Sugar does not cause hyperactivity. (In fact, sugar water—1/2 tsp. sugar in 1 oz. water—can soothe a crying baby.) As sugar enters the bloodstream and reaches the brain, it temporarily increases calming neurochemicals such as serotonin. But when blood sugar levels get too high, the body responds by producing large amounts of insulin. Blood sugar levels then drop quickly, causing a child to feel shaky, and can also trigger a craving for more sweets, which leads to a vicious cycle of highs and lows. Protein (cheese, meat, nuts) and fiber (fruits, veggies, whole grains) help slow the rise and fall of blood sugar levels.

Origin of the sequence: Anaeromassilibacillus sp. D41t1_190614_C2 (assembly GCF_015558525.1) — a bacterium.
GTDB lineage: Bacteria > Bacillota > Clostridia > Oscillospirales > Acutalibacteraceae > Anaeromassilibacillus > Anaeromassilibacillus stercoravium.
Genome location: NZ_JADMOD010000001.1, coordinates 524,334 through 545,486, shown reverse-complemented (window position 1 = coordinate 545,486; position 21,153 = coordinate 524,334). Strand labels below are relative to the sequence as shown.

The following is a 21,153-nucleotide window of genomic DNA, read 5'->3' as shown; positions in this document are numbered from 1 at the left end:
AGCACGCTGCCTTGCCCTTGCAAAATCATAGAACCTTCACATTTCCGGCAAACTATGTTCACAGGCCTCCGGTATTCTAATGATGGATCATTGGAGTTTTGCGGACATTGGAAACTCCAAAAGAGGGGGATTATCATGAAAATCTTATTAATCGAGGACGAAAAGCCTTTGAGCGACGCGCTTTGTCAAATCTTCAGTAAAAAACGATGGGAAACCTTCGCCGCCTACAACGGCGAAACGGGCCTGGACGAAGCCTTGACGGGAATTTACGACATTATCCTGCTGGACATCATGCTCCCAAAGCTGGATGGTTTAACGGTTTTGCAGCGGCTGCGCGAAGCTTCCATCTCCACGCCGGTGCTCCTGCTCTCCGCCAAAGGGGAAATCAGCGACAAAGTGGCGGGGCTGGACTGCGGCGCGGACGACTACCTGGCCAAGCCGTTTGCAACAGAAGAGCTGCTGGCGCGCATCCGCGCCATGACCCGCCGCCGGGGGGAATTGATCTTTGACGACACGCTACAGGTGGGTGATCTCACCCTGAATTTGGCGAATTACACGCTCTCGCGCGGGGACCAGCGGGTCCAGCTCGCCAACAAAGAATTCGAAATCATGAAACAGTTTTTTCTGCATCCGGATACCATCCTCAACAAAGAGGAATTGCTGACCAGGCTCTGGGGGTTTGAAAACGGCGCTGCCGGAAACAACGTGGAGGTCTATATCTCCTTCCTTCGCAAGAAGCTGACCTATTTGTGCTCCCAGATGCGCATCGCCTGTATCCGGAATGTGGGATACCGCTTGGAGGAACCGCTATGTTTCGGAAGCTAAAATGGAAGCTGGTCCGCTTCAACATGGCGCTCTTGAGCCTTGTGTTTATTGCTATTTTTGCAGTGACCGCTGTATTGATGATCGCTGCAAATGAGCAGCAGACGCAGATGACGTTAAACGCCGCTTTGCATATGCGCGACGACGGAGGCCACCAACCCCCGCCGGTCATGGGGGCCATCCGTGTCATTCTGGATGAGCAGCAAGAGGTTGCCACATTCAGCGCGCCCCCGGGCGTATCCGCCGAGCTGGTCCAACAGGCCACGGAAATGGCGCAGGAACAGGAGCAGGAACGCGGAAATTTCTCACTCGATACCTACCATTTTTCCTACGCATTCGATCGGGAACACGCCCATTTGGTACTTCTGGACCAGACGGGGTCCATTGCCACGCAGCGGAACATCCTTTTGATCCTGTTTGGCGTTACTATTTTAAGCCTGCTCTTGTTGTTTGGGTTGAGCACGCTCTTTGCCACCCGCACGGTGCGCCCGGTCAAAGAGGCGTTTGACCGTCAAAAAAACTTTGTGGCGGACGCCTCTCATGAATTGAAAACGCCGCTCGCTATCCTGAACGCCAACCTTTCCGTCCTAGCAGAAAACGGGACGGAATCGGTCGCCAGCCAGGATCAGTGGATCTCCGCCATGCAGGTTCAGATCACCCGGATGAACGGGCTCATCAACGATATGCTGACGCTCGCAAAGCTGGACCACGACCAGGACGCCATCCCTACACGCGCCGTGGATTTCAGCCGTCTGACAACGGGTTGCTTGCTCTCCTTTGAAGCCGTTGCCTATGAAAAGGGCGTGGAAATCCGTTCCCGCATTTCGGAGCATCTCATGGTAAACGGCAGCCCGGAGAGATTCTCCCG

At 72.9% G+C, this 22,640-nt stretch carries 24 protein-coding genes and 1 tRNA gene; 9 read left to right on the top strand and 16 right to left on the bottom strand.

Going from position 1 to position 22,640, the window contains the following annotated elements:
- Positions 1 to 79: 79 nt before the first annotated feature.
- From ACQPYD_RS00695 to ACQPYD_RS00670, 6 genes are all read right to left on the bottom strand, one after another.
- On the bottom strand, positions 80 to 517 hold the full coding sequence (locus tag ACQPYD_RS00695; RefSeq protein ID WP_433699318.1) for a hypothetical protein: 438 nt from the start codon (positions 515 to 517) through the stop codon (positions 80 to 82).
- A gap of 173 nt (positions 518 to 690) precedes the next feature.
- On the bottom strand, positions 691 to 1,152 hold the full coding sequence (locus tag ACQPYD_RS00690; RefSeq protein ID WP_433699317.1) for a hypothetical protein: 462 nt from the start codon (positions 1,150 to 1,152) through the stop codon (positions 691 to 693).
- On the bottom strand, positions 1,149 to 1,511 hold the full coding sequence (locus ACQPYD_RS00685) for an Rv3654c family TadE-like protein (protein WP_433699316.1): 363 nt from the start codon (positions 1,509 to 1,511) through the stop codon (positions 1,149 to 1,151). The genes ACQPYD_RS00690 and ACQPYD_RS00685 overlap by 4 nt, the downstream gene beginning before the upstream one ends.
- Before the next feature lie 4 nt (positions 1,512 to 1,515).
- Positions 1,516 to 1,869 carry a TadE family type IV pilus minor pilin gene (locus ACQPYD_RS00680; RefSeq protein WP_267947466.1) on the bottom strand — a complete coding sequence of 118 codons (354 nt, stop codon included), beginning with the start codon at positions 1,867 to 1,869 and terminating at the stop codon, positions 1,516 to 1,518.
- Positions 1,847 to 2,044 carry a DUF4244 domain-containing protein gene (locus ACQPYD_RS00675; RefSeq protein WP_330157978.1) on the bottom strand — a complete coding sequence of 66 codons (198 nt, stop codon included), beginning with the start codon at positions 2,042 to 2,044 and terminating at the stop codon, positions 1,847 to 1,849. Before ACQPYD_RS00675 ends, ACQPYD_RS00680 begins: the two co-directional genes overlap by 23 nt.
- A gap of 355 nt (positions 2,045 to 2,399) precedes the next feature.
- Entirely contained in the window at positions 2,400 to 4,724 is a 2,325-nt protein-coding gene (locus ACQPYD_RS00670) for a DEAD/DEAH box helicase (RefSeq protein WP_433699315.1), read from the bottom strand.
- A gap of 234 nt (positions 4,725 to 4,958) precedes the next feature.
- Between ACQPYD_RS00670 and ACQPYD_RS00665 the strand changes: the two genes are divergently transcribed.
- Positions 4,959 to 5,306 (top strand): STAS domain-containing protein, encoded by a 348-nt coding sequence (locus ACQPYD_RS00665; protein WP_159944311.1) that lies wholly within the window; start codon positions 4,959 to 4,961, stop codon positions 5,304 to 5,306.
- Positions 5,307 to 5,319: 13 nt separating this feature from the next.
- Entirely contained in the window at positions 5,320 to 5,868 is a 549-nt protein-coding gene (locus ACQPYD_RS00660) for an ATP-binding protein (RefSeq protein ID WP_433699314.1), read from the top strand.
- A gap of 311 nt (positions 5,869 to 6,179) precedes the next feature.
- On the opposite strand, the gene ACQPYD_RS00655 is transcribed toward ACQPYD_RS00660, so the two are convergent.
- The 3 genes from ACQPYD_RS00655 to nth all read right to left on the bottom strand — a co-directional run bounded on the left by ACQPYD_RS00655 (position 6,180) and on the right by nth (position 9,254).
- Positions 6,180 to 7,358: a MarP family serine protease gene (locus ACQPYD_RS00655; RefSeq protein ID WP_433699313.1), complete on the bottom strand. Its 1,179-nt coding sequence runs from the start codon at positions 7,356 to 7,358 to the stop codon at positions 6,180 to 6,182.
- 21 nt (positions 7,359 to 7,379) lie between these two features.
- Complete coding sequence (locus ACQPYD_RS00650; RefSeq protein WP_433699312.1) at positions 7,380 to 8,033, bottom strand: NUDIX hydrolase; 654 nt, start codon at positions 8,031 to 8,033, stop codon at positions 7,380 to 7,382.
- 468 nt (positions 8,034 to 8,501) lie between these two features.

Sunil Sazawal, M.D., M.P.H., Ph.D., associate professor, department of international health, Bloomberg School of Public Health, Johns Hopkins University, Baltimore, U.S.
SMART PARENTING May/June, November/December 2003, March, April, June, July, August, November 2004, April, May, June, September, December 2005
Photography by David Hanson Ong
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